January 8, 2011 10:40:00 PM
Jan Swoope - email@example.com
Roszalia Ellen knew she had to finally open up about her past. Trying to hide it didn''t make it go away. Pretending it never happened didn''t lesson its impact. In a condensed 84-page book titled "A Crushed Rose: The Life of Roszalia Ellen," she chronicles her memories of a childhood lost to incest and shame.
"I held it inside for years, but it manifested itself in mental, spiritual and physical symptoms. I couldn''t sleep, couldn''t eat," said Roszalia, who was born in Jackson and now lives in Columbus. Her past had tainted her relationships with men and family members. It kept her from "getting closer to God."
"It wasn''t easy as an adult to live what they call ''normal''," she admits.
The roiling anxiety needed an outlet. "One night, I got up at 3 a.m. and started writing," she stated. The resulting newly-released paperback is a forthright, summaried account of some of her life experiences, starting with her earliest years living with a grandmother she loved. A grandmother who took her to church, where the young girl would later play piano for the choir and congregation. But her grandparent''s diagnosis of Parkinson''s disease brought what would be the most contented years of Roszalia''s childhood to an end.
"With my grandma''s failing health, the good times just faded away," she records. "Beginning around the age of 8, I was gradually introduced to a hellish lifestyle. But, oh my goodness, I was not prepared for a reign of terror. My story is an agonizing chronicle about growing up in an incestuous home," she shares. Years of physical and emotional abuse at the hands of her father would affect everything that came after.
Roszalia says that, as a teen, she did try to talk to others, but for varying reasons, they chose not to understand or intervene. She remembers living with pervasive depression, nervousness and fear.
In her account, she openly writes of an adult life peppered by alcohol abuse, failed marriage, violence and her struggles as an ill-equipped mother of four.
One of those children is Sabrina Butler, who was sentenced to death in 1990 for capital murder, after the death of her child. Roszalia was instrumental in a campaign to get her daughter''s conviction overturned. In 1995, Sabrina was granted a new trial and found not guilty. (Sabrina''s book, "Exonerated: The Sabrina Butler Story," is expected out this year.)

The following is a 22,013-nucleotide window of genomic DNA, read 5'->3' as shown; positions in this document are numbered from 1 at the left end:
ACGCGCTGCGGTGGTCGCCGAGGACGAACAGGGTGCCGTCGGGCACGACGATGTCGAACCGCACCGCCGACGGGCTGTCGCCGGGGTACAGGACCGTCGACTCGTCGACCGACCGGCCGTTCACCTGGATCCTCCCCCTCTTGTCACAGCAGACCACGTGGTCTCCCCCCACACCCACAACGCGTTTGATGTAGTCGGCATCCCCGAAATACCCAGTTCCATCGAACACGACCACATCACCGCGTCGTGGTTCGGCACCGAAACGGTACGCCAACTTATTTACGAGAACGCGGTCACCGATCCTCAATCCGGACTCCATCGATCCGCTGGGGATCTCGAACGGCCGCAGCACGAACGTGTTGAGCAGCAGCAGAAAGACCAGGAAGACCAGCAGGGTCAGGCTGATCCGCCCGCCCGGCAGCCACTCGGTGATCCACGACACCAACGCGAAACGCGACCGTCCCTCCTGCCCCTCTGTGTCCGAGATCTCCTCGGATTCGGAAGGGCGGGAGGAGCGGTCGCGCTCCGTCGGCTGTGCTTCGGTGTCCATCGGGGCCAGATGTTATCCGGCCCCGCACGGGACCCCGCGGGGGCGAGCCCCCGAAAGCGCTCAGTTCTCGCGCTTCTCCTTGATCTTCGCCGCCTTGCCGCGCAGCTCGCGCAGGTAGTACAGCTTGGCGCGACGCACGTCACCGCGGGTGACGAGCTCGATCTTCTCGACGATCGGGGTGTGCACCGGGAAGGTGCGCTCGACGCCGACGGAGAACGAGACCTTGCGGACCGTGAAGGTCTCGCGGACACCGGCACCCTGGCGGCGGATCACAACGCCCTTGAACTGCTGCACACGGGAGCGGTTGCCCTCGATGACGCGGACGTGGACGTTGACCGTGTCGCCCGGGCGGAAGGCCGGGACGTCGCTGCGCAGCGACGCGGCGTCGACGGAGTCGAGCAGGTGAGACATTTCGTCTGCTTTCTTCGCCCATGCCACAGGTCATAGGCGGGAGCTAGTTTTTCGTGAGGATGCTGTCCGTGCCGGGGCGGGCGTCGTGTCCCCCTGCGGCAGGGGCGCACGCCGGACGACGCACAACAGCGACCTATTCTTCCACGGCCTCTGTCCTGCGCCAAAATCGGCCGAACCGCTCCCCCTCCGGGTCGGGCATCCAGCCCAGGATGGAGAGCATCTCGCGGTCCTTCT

For Roszalia, the overwhelming compulsion to finally put at least part of her own story into words was more than a personal release -- it was to encourage anyone who has suffered abuse to find strength.
"Abuse perpetuated by adults on children should not be kept a secret. ... The crime of incest hides behind the shame that people feel; it is covered by a spirit of darkness," she says.
Road to healing
Writing the book took about a year, but with the assistance of editor/publisher Mary Morris in Chicago, "A Crushed Rose" was brought to fruition.
The road to healing and forgiveness has been long, says Roszalia, who was guided by a rededicated faith, meditation and a holistic approach to health.
"Now, I feel much better mentally. And I''m able to share with other people, and they share with me," she says. She acknowledges that her children suffered during their youth because of her instability. Her book is dedicated to them and thanks them for their care and love.
"Evil can press you down and make you feel hopeless," she writes. "There is always hope. ... I thank God for bringing me out of the darkness."
With the completion of "A Crushed Rose," Roszalia has accepted several speaking engagements and hopes to do more, especially in churches and to women''s groups. She strongly urges any victim of sexual violence to contact the RAINN -- Rape, Abuse and Incest National Network -- hotline at 800-656-HOPE (4673), or an agency in your own community.
"Whatever you are faced with, you do not have to go at it alone," she counsels.
Editor''s note: "A Crushed Rose" is available at www.acrushedrose.com, or by contacting the writer at roz.acrushedrose@gmail.
com. For information regarding speaking engagements, contact Leon Hines at 662-574-3705.
Jan Swoope is the Lifestyles Editor for The Commercial Dispatch.